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Hiring Plans Show Business May Be Rebounding After Tumultuous 2020

An Express Employment Professionals survey indicates the economy may be on the rebound after hiring trends show promising increases

Just one year ago, only 31% of hiring decision-makers said they planned to increase their company’s number of employees, but signs of life emerged over the next 12 months as that percentage increased to 39% in the second half of 2020. Now it sits at 46% for the first half of 2021.

This is according to a recent survey from The Harris Poll commissioned by Express Employment Professionals.

In Utica, New York, Express franchise owner John Calabrese said COVID-19 business restrictions eased up in the second half of 2020, leading to increased hiring and replacement of workers who did not return to their previous positions.

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“Sectors like warehouse/distribution and manufacturers that pivoted to PPE production and online order fulfillment boomed in the second half of the year,” he said. “This led to a sharp turnaround of increased hiring at record levels.”

Jan Riggins, general manager for two Express franchises in Fort Worth, Texas, said her offices also saw a dramatic increase in talent demand for logistics clients in the latter half of the year.

“Workforce challenges resulting from COVID-19 meant not only did we have more positions to fill, but pay rates dramatically increased to attract available talent,” she said.

Riggins, Calabrese and Dwight Hahn, the Windsor, Connecticut, Express franchise owner, all agree the primary driver of the hiring ramp-up at the end of 2020 was due to an increased volume of work followed by replacing employees due to turnover and to fill newly created positions.

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Still, some businesses did not see a hiring rebound in recent months due to a variety of factors.

“Some clients shifted resources to backfill for their own COVID staffing issues, and as funding dried up, either their employees returned or the company needed fewer of them,” Hahn said. “Other business sectors like catering and hospitality simply haven’t come back, so those clients are either gone or on a shoestring budget with minimum staff levels.”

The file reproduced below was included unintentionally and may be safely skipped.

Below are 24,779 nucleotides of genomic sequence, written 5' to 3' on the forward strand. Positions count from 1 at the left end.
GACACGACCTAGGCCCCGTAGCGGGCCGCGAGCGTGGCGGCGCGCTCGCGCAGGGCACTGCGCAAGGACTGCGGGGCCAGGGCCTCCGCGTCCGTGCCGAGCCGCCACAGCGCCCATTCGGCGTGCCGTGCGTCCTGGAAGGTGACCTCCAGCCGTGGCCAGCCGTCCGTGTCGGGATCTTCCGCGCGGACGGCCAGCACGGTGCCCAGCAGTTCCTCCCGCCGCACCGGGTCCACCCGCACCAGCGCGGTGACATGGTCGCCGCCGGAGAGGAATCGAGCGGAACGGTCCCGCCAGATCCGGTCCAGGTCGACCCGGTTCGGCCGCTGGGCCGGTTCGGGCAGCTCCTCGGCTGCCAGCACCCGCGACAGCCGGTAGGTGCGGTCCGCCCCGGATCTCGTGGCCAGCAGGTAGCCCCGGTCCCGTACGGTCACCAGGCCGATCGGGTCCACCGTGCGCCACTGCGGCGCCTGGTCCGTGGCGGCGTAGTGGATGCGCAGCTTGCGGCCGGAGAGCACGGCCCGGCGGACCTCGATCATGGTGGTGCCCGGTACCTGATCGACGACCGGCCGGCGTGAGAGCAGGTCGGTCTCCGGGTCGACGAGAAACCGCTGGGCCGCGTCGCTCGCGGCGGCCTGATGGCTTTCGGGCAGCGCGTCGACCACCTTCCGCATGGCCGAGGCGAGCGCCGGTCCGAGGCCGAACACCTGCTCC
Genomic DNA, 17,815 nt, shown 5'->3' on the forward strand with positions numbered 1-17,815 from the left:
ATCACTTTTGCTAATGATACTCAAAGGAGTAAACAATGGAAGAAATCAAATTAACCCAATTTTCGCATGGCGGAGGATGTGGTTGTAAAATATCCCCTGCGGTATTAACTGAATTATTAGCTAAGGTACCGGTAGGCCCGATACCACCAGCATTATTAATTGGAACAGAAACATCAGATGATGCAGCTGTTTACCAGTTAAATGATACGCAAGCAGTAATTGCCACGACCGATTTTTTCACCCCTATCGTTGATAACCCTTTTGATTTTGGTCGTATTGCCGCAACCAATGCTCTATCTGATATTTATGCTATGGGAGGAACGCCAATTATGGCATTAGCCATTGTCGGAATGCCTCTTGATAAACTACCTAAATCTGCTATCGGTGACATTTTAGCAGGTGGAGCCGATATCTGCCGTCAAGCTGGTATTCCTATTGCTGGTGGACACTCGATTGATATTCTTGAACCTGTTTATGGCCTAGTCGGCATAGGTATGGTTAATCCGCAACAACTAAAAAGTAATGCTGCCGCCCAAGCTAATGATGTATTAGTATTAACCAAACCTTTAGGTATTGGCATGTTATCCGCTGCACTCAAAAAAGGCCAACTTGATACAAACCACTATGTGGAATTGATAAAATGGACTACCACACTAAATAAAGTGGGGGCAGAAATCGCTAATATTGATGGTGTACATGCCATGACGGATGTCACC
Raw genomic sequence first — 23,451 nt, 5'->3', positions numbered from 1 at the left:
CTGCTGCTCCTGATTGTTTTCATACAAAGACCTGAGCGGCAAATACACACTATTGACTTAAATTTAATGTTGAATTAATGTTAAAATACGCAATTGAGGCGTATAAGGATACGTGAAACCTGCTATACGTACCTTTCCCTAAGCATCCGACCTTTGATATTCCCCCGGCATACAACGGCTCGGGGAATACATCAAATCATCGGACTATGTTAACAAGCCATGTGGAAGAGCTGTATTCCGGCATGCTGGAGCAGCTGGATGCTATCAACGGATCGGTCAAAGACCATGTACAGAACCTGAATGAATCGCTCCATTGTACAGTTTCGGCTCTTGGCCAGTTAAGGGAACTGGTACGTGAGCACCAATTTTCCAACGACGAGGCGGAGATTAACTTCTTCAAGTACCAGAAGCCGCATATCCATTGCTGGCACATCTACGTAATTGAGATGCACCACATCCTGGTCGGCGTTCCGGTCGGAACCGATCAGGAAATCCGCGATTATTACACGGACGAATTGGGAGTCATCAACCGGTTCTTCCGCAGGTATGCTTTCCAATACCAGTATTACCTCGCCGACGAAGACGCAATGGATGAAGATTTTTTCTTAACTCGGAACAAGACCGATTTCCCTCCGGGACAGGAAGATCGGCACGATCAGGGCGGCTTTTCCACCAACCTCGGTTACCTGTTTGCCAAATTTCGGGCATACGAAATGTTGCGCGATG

Calabrese added that some businesses in his market simply couldn’t recover from the economic blows associated with the COVID-19 pandemic and uncertainty of the economic future. Other companies shifted to strictly remote work and ceased hiring for the time being.

Riggins said the office services industry had the largest decrease and slowest rebound because of the inability to train and onboard remotely, as well as uncertainty in the economy. But through talking with other sales and recruiting teams across the Dallas-Ft. Worth metroplex, she added that conversations are more optimistic about hiring in January and the first quarter of 2021.

“As we closed out 2020, there seemed to be a general sigh of relief regarding the opportunity to get back to work in January,” Riggins said. “With so much of the uncertainty surrounding the election and a COVID-19 vaccine now addressed, organizations are better able to plan and project.”

While there are still hurdles to overcome, Riggins is encouraged that there is a light at the end of the tunnel and businesses are now more prepared to pivot and change, as necessary.

“The trend line of hiring at the end of 2020 is very encouraging for economic recovery as we kick off 2021,” Express CEO Bill Stoller said. “It’s the good news and hope we all need to begin the new year with optimism as the economy continues to move in the right direction, drastically different from where we were early last year.”

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